Advanced Search
MyIDEAS: Login to save this paper or follow this series

Continuous Training and Firm Productivity in Germany

Contents:

Author Info

  • Zwick, Thomas

Abstract

This paper presents for the first time panel evidence on the productivity effects of training intensity and different training forms in Germany. It hereby takes account of selectivity of training activities, unobserved heterogeneity of establishments as well as omitted variable bias. Using the waves 1997 – 2000 of the IAB establishment panel, it is found that when the share of trained employees in 1997 is higher, productivity is significantly higher in the period 1997 - 1999. Formal internal and external courses have the highest positive impact on productivity, self-induced learning and quality circles have a smaller positive impact, while training on the job, seminars and talks and job rotation do not affect productivity. The decision to train is selective. Firms with an inefficient production structure deliberately use training in order to boost productivity. --

Download Info

If you experience problems downloading a file, check if you have the proper application to view it first. In case of further problems read the IDEAS help page. Note that these files are not on the IDEAS site. Please be patient as the files may be large.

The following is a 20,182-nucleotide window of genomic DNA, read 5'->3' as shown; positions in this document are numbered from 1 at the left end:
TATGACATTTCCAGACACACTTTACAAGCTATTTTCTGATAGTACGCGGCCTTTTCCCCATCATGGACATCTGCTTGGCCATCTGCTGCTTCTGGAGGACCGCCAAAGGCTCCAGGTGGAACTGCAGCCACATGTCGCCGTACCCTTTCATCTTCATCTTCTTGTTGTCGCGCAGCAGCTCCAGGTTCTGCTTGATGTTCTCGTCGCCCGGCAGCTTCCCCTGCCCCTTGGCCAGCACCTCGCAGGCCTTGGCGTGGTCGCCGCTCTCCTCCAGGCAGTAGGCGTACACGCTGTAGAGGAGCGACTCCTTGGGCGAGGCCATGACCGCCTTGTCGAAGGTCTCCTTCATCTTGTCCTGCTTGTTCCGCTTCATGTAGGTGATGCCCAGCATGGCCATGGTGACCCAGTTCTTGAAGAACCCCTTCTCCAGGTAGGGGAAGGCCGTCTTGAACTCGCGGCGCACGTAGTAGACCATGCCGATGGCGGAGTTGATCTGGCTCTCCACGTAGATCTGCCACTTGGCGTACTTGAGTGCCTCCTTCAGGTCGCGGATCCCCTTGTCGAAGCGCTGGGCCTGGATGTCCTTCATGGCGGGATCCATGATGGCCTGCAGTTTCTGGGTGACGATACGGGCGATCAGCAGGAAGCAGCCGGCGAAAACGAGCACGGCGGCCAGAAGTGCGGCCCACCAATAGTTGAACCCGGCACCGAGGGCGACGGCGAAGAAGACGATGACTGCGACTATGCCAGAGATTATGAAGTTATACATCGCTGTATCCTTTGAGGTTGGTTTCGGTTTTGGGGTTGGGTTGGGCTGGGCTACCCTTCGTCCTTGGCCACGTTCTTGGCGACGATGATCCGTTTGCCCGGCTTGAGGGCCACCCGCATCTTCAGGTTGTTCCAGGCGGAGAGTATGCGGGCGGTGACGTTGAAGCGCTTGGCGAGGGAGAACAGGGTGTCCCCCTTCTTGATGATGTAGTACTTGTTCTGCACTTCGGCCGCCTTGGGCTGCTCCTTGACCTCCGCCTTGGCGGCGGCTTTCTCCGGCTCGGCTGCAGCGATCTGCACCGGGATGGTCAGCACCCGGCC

File URL: http://econstor.eu/bitstream/10419/24607/1/dp0250.pdf
Download Restriction: no

Bibliographic Info

Paper provided by ZEW - Zentrum für Europäische Wirtschaftsforschung / Center for European Economic Research in its series ZEW Discussion Papers with number 02-50.

as in new window
Length:
Date of creation: 2002
Date of revision:
Handle: RePEc:zbw:zewdip:572

Contact details of provider:
Postal: L 7,1; D - 68161 Mannheim
Phone: +49/621/1235-01
Fax: +49/621/1235-224
Email:
Web page: http://www.zew.de/
More information through EDIRC

Related research

Keywords: Training; Firm Productivity; Panel Estimation;

Find related papers by JEL classification:

References

References listed on IDEAS
Please report citation or reference errors to , or , if you are the registered author of the cited work, log in to your RePEc Author Service profile, click on "citations" and make appropriate adjustments.: